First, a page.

I hate writing about history--especially ancient history--but remember back when the whole CRM industry went ga-ga over the Internet and Web-based architecture?
Oh, they were synergistic, magic wands. Suddenly we could use 100% thin client software without a hitch (never mind a whole lotta salespeople couldn't work effectively at client sites because they needed an Internet connection to run their CRM software). And they were a matched set of silver bullets. Finally we could switch over to Web architecture and dispense with messy client-server systems (never mind it takes a certain CRM conference's travel agency twice as long to make speaker travel reservations because they "upgraded" to a Web-based system).
But best of all, they were the ultimate stimulants--the best of all highs. CRM types were euphoric about the Internet and Web architecture and no one one blinked an eye until the whole damn thing crashed around our ears. And then folks really did wonder what we'd been smoking.
Pretty delusional when we look back on it. Of course, the Internet and Web architecture are helping CRM along--and they'll play a progressively more important role over time. And maybe someday their purveyors will be ready and able to do the stuff they promised they could way back when. But for now, they can't. So we gotta keep our feet on the pavement. Unless we can find another industry ready and willing to blow clouds of blue smoke in our faces until we get as "unreal" as the stuff they're promising.
Now, who would do such a thing to the CRM industry? Well, I know just the candidate: the "wire loose" guys ("wireless" in polite circles, but I'm not polite). A bunch of bonafide smoke blowers. Not everyone in that biz, mind you. I've got a good buddy high up in wireless circles (no pun intended) who gives it to me straight whenever we talk just like I have techno-friends willing to give me the skinny on Internet and Web-architecture issues and constraints. But just as in times past, the straight-up types are getting drowned out by the hypesters and lots of CRM folks are swallowing it hook, line and sinker.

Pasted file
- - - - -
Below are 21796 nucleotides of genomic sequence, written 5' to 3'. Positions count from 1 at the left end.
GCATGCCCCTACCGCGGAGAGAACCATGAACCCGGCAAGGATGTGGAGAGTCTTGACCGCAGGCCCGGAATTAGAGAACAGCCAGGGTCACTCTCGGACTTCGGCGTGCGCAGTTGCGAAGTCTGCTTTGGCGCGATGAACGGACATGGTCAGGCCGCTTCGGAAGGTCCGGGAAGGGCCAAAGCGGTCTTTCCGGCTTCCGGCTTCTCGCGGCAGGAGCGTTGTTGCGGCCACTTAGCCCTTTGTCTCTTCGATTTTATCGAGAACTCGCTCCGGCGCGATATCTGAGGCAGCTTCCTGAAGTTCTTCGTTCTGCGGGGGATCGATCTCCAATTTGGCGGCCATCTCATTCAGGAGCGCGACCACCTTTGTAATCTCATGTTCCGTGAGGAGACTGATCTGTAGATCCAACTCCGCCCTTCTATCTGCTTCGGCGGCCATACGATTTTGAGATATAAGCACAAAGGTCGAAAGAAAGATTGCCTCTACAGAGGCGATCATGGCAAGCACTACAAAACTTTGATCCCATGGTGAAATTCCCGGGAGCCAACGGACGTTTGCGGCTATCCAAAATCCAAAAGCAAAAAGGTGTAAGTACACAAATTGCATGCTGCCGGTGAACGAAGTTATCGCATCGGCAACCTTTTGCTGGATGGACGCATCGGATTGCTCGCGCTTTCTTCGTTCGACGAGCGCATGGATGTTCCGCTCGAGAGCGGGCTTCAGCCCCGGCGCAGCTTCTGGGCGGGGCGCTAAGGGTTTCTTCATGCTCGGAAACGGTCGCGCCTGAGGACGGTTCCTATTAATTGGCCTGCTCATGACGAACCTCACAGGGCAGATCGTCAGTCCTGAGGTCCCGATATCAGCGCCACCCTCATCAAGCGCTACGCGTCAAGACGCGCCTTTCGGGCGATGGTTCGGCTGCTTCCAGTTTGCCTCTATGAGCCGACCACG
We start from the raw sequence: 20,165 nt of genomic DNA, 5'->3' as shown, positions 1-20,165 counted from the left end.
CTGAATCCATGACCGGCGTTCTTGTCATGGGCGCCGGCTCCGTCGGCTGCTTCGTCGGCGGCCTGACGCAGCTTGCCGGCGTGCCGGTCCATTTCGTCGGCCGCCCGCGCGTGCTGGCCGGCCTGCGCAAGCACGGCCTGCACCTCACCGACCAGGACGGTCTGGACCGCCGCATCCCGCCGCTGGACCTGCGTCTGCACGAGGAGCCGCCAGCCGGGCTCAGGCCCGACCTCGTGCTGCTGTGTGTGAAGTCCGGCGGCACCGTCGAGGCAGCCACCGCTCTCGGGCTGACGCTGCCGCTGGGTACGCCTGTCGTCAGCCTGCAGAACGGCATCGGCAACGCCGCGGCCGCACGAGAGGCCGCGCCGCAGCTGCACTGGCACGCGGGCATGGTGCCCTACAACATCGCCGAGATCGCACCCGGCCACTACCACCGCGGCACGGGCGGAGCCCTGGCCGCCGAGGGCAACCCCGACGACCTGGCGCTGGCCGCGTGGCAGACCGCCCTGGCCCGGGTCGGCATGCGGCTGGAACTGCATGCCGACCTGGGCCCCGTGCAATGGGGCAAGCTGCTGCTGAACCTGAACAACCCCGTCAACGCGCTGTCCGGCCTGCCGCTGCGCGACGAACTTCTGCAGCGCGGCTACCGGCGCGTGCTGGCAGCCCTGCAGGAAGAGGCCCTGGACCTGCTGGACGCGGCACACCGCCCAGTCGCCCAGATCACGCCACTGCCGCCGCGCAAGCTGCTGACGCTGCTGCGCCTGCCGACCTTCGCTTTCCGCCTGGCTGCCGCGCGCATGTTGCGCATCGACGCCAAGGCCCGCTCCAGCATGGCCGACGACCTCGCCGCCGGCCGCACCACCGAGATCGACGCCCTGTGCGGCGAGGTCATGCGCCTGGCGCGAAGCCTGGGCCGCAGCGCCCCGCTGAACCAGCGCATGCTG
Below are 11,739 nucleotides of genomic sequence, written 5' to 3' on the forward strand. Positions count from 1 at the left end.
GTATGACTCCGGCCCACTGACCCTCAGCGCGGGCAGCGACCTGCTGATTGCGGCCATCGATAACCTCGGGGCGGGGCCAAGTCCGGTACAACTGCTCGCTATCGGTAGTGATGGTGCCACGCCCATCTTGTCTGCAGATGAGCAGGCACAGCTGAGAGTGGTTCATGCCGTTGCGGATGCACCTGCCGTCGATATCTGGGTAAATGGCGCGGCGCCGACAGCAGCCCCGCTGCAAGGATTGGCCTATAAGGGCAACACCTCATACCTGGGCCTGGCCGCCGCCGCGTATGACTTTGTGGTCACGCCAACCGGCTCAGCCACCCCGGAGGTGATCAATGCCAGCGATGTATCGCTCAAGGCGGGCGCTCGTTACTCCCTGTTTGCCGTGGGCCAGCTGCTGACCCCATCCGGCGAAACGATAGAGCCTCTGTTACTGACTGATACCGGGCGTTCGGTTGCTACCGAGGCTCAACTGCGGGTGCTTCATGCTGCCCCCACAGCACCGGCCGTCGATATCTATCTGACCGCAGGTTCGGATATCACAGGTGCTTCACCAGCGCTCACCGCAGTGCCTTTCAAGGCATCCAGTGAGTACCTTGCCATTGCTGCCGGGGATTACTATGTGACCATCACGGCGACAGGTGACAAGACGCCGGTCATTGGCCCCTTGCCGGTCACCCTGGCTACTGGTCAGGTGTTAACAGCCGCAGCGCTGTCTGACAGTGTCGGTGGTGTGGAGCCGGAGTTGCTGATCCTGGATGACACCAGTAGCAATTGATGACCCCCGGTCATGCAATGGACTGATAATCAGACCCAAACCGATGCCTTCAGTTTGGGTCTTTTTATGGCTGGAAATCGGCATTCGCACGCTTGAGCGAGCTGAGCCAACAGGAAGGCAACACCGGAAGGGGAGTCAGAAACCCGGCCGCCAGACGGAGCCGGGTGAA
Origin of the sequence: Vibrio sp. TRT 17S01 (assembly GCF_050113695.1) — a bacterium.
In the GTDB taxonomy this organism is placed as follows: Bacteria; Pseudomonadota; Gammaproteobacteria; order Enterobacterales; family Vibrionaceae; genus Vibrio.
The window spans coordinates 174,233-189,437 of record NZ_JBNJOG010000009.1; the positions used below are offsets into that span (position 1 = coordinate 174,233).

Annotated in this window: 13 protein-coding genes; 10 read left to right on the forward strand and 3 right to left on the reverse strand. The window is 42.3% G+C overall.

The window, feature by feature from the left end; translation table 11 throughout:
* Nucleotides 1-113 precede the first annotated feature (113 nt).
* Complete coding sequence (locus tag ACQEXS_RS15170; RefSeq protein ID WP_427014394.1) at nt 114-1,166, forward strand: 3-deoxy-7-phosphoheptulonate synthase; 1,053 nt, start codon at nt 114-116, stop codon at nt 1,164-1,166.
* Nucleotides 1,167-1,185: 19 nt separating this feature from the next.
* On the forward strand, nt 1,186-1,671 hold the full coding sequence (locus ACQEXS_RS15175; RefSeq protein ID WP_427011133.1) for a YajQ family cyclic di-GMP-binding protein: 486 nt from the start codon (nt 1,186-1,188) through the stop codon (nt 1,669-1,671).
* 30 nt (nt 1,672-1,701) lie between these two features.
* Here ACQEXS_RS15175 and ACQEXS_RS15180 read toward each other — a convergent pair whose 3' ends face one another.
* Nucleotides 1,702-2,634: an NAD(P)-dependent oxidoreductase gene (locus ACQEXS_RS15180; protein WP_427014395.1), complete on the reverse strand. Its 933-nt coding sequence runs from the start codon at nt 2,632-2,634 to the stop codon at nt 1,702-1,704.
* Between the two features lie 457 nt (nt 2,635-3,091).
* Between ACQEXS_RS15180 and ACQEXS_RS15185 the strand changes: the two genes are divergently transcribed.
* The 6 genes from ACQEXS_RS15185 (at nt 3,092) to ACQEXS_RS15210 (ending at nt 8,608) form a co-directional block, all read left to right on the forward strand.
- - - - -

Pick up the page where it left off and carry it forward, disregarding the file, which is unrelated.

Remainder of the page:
Here's the deal. On the hardware side, "wire loose" equipment manufacturers are shoveling out new devices by the barrel load. Hey, gonna replace the laptop any day now. Wire line modems? Ob-so-lete. Need to find a phone jack? Passé. Need more memory for customer transaction histories, etc.? Use your own. Need to give customers 100 percent attention, instead of tapping incessantly on some dumb little screen? Get with it. Need real utility instead of limited functionality, less data storage and obscenely slow data transmission speeds? Never mind that, we've got mucho devices to sell and more stuff comin'.
The "wire loose" communication guys are almost as bad, maybe worse. Listen to them and you'd think every square mile of the U.S. was "wired" for wireless. You'd think that data flowed through the air like water down Niagara Falls. But try it. It's like strapping data packets on the backs of ants. And universal service? Take a gander into a few wireless stores and look carefully at their coverage maps. What do you see? string bikinis trying to cover a my-sized country (and I'm a big guy). What you'll see mostly is open area where wireless data ain't going to or coming from. Never mind at what speed.